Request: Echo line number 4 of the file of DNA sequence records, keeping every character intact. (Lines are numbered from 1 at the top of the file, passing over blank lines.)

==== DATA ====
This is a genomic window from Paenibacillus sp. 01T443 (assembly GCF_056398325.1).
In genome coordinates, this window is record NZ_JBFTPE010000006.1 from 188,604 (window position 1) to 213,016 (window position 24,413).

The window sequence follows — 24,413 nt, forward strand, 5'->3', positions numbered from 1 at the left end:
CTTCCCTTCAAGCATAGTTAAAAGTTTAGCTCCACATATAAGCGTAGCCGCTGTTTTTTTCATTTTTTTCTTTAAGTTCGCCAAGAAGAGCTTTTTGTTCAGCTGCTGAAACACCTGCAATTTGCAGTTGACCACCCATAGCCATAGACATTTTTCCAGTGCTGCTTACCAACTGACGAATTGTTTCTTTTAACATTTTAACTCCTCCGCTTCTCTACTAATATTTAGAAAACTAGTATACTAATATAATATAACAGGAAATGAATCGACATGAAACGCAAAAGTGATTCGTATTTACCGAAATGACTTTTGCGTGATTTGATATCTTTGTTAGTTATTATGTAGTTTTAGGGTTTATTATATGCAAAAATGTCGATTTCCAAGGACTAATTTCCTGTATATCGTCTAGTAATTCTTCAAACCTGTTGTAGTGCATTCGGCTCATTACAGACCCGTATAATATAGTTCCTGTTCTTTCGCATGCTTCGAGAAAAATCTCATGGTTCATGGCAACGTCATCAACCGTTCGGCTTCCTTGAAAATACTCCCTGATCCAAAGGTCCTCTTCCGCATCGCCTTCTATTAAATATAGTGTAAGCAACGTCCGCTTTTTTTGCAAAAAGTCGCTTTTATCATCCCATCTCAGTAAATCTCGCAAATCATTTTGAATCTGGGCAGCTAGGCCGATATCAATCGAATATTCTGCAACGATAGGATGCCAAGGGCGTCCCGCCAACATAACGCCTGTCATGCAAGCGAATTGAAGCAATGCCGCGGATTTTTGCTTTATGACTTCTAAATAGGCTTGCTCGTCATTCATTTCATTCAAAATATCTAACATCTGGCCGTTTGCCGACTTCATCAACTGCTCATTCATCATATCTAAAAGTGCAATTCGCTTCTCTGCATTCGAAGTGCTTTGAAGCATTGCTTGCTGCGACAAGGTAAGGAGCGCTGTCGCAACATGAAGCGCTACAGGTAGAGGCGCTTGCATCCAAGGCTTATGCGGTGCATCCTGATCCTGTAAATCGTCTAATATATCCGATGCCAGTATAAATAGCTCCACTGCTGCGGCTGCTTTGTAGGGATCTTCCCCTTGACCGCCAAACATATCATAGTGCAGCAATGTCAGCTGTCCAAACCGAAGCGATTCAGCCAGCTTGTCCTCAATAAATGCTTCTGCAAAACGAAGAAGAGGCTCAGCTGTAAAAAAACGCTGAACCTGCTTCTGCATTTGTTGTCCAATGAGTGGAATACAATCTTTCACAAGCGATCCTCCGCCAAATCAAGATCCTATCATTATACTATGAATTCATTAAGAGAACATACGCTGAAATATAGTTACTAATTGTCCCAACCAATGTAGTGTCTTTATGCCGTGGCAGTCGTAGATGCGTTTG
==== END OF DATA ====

CTTCCCTTCAAGCATAGTTAAAAGTTTAGCTCCACATATAAGCGTAGCCGCTGTTTTTTTCATTTTTTTCTTTAAGTTCGCCAAGAAGAGCTTTTTGTTCAGCTGCTGAAACACCTGCAATTTGCAGTTGACCACCCATAGCCATAGACATTTTTCCAGTGCTGCTTACCAACTGACGAATTGTTTCTTTTAACATTTTAACTCCTCCGCTTCTCTACTAATATTTAGAAAACTAGTATACTAATATAATATAACAGGAAATGAATCGACATGAAACGCAAAAGTGATTCGTATTTACCGAAATGACTTTTGCGTGATTTGATATCTTTGTTAGTTATTATGTAGTTTTAGGGTTTATTATATGCAAAAATGTCGATTTCCAAGGACTAATTTCCTGTATATCGTCTAGTAATTCTTCAAACCTGTTGTAGTGCATTCGGCTCATTACAGACCCGTATAATATAGTTCCTGTTCTTTCGCATGCTTCGAGAAAAATCTCATGGTTCATGGCAACGTCATCAACCGTTCGGCTTCCTTGAAAATACTCCCTGATCCAAAGGTCCTCTTCCGCATCGCCTTCTATTAAATATAGTGTAAGCAACGTCCGCTTTTTTTGCAAAAAGTCGCTTTTATCATCCCATCTCAGTAAATCTCGCAAATCATTTTGAATCTGGGCAGCTAGGCCGATATCAATCGAATATTCTGCAACGATAGGATGCCAAGGGCGTCCCGCCAACATAACGCCTGTCATGCAAGCGAATTGAAGCAATGCCGCGGATTTTTGCTTTATGACTTCTAAATAGGCTTGCTCGTCATTCATTTCATTCAAAATATCTAACATCTGGCCGTTTGCCGACTTCATCAACTGCTCATTCATCATATCTAAAAGTGCAATTCGCTTCTCTGCATTCGAAGTGCTTTGAAGCATTGCTTGCTGCGACAAGGTAAGGAGCGCTGTCGCAACATGAAGCGCTACAGGTAGAGGCGCTTGCATCCAAGGCTTATGCGGTGCATCCTGATCCTGTAAATCGTCTAATATATCCGATGCCAGTATAAATAGCTCCACTGCTGCGGCTGCTTTGTAGGGATCTTCCCCTTGACCGCCAAACATATCATAGTGCAGCAATGTCAGCTGTCCAAACCGAAGCGATTCAGCCAGCTTGTCCTCAATAAATGCTTCTGCAAAACGAAGAAGAGGCTCAGCTGTAAAAAAACGCTGAACCTGCTTCTGCATTTGTTGTCCAATGAGTGGAATACAATCTTTCACAAGCGATCCTCCGCCAAATCAAGATCCTATCATTATACTATGAATTCATTAAGAGAACATACGCTGAAATATAGTTACTAATTGTCCCAACCAATGTAGTGTCTTTATGCCGTGGCAGTCGTAGATGCGTTTG